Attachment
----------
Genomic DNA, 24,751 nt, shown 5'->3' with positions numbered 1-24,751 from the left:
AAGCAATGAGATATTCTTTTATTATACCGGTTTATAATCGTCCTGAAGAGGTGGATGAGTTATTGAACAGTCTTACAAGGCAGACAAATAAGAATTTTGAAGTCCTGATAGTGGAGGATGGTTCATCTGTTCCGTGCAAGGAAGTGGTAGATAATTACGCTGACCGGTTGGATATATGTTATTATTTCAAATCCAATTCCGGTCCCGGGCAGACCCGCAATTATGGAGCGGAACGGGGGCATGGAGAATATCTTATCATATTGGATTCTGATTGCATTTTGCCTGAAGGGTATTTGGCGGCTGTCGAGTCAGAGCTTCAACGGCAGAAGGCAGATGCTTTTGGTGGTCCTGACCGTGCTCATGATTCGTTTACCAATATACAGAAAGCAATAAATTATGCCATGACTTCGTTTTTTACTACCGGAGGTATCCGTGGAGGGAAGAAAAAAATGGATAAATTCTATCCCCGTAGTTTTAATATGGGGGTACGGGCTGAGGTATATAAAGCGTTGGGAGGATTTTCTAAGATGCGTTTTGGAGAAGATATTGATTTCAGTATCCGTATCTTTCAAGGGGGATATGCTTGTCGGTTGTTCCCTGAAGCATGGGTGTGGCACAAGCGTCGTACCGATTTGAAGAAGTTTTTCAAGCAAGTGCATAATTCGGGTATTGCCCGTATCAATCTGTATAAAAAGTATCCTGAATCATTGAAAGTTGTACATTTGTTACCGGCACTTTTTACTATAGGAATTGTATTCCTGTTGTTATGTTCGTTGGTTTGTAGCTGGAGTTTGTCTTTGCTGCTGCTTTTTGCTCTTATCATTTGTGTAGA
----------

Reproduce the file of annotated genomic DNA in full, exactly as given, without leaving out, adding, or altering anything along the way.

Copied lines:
Genomic DNA, 24,751 nt, shown 5'->3' with positions numbered 1-24,751 from the left:
AAGCAATGAGATATTCTTTTATTATACCGGTTTATAATCGTCCTGAAGAGGTGGATGAGTTATTGAACAGTCTTACAAGGCAGACAAATAAGAATTTTGAAGTCCTGATAGTGGAGGATGGTTCATCTGTTCCGTGCAAGGAAGTGGTAGATAATTACGCTGACCGGTTGGATATATGTTATTATTTCAAATCCAATTCCGGTCCCGGGCAGACCCGCAATTATGGAGCGGAACGGGGGCATGGAGAATATCTTATCATATTGGATTCTGATTGCATTTTGCCTGAAGGGTATTTGGCGGCTGTCGAGTCAGAGCTTCAACGGCAGAAGGCAGATGCTTTTGGTGGTCCTGACCGTGCTCATGATTCGTTTACCAATATACAGAAAGCAATAAATTATGCCATGACTTCGTTTTTTACTACCGGAGGTATCCGTGGAGGGAAGAAAAAAATGGATAAATTCTATCCCCGTAGTTTTAATATGGGGGTACGGGCTGAGGTATATAAAGCGTTGGGAGGATTTTCTAAGATGCGTTTTGGAGAAGATATTGATTTCAGTATCCGTATCTTTCAAGGGGGATATGCTTGTCGGTTGTTCCCTGAAGCATGGGTGTGGCACAAGCGTCGTACCGATTTGAAGAAGTTTTTCAAGCAAGTGCATAATTCGGGTATTGCCCGTATCAATCTGTATAAAAAGTATCCTGAATCATTGAAAGTTGTACATTTGTTACCGGCACTTTTTACTATAGGAATTGTATTCCTGTTGTTATGTTCGTTGGTTTGTAGCTGGAGTTTGTCTTTGCTGCTGCTTTTTGCTCTTATCATTTGTGTAGA